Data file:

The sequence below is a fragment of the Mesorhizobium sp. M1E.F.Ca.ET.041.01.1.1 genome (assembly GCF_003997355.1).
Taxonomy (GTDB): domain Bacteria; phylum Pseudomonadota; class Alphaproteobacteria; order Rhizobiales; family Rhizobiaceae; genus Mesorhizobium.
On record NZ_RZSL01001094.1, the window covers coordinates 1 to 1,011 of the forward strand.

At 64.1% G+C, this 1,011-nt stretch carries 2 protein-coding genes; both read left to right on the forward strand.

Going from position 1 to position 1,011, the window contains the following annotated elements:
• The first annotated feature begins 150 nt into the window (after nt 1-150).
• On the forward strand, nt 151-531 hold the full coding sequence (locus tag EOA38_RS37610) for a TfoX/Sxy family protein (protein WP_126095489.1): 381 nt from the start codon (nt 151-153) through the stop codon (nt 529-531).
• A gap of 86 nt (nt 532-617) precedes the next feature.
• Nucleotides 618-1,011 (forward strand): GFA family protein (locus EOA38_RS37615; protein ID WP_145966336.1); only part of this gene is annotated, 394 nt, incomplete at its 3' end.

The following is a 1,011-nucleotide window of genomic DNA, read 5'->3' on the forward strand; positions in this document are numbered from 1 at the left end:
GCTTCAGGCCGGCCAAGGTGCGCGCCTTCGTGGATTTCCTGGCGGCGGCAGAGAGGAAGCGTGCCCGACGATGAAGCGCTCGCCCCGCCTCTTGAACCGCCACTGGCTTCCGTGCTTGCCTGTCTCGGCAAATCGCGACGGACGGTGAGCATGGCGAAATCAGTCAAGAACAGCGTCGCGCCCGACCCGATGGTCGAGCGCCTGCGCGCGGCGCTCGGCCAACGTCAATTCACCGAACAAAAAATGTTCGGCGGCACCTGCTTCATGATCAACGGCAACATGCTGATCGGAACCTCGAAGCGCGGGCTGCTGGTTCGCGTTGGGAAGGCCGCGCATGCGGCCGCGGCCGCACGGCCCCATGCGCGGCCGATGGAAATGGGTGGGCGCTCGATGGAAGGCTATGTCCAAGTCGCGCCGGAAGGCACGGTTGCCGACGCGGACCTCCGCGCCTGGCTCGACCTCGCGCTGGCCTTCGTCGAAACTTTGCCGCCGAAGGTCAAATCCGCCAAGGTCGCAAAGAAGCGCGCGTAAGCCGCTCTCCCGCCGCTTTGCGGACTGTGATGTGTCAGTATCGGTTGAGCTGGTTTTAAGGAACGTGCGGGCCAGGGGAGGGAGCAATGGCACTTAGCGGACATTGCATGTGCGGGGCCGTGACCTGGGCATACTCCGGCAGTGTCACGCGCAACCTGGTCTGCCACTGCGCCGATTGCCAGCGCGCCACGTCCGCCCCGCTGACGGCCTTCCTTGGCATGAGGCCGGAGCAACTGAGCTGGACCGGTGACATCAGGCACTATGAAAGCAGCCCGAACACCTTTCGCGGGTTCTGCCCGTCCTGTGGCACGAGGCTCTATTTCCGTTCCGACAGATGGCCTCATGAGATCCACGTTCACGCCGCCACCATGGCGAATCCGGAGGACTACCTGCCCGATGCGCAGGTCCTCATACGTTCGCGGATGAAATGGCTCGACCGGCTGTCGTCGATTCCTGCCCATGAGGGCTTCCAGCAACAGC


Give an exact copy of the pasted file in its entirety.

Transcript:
The sequence below is a fragment of the Mesorhizobium sp. M1E.F.Ca.ET.041.01.1.1 genome (assembly GCF_003997355.1).
Taxonomy (GTDB): domain Bacteria; phylum Pseudomonadota; class Alphaproteobacteria; order Rhizobiales; family Rhizobiaceae; genus Mesorhizobium.
On record NZ_RZSL01001094.1, the window covers coordinates 1 to 1,011 of the forward strand.

At 64.1% G+C, this 1,011-nt stretch carries 2 protein-coding genes; both read left to right on the forward strand.

Going from position 1 to position 1,011, the window contains the following annotated elements:
• The first annotated feature begins 150 nt into the window (after nt 1-150).
• On the forward strand, nt 151-531 hold the full coding sequence (locus tag EOA38_RS37610) for a TfoX/Sxy family protein (protein WP_126095489.1): 381 nt from the start codon (nt 151-153) through the stop codon (nt 529-531).
• A gap of 86 nt (nt 532-617) precedes the next feature.
• Nucleotides 618-1,011 (forward strand): GFA family protein (locus EOA38_RS37615; protein ID WP_145966336.1); only part of this gene is annotated, 394 nt, incomplete at its 3' end.

The following is a 1,011-nucleotide window of genomic DNA, read 5'->3' on the forward strand; positions in this document are numbered from 1 at the left end:
GCTTCAGGCCGGCCAAGGTGCGCGCCTTCGTGGATTTCCTGGCGGCGGCAGAGAGGAAGCGTGCCCGACGATGAAGCGCTCGCCCCGCCTCTTGAACCGCCACTGGCTTCCGTGCTTGCCTGTCTCGGCAAATCGCGACGGACGGTGAGCATGGCGAAATCAGTCAAGAACAGCGTCGCGCCCGACCCGATGGTCGAGCGCCTGCGCGCGGCGCTCGGCCAACGTCAATTCACCGAACAAAAAATGTTCGGCGGCACCTGCTTCATGATCAACGGCAACATGCTGATCGGAACCTCGAAGCGCGGGCTGCTGGTTCGCGTTGGGAAGGCCGCGCATGCGGCCGCGGCCGCACGGCCCCATGCGCGGCCGATGGAAATGGGTGGGCGCTCGATGGAAGGCTATGTCCAAGTCGCGCCGGAAGGCACGGTTGCCGACGCGGACCTCCGCGCCTGGCTCGACCTCGCGCTGGCCTTCGTCGAAACTTTGCCGCCGAAGGTCAAATCCGCCAAGGTCGCAAAGAAGCGCGCGTAAGCCGCTCTCCCGCCGCTTTGCGGACTGTGATGTGTCAGTATCGGTTGAGCTGGTTTTAAGGAACGTGCGGGCCAGGGGAGGGAGCAATGGCACTTAGCGGACATTGCATGTGCGGGGCCGTGACCTGGGCATACTCCGGCAGTGTCACGCGCAACCTGGTCTGCCACTGCGCCGATTGCCAGCGCGCCACGTCCGCCCCGCTGACGGCCTTCCTTGGCATGAGGCCGGAGCAACTGAGCTGGACCGGTGACATCAGGCACTATGAAAGCAGCCCGAACACCTTTCGCGGGTTCTGCCCGTCCTGTGGCACGAGGCTCTATTTCCGTTCCGACAGATGGCCTCATGAGATCCACGTTCACGCCGCCACCATGGCGAATCCGGAGGACTACCTGCCCGATGCGCAGGTCCTCATACGTTCGCGGATGAAATGGCTCGACCGGCTGTCGTCGATTCCTGCCCATGAGGGCTTCCAGCAACAGC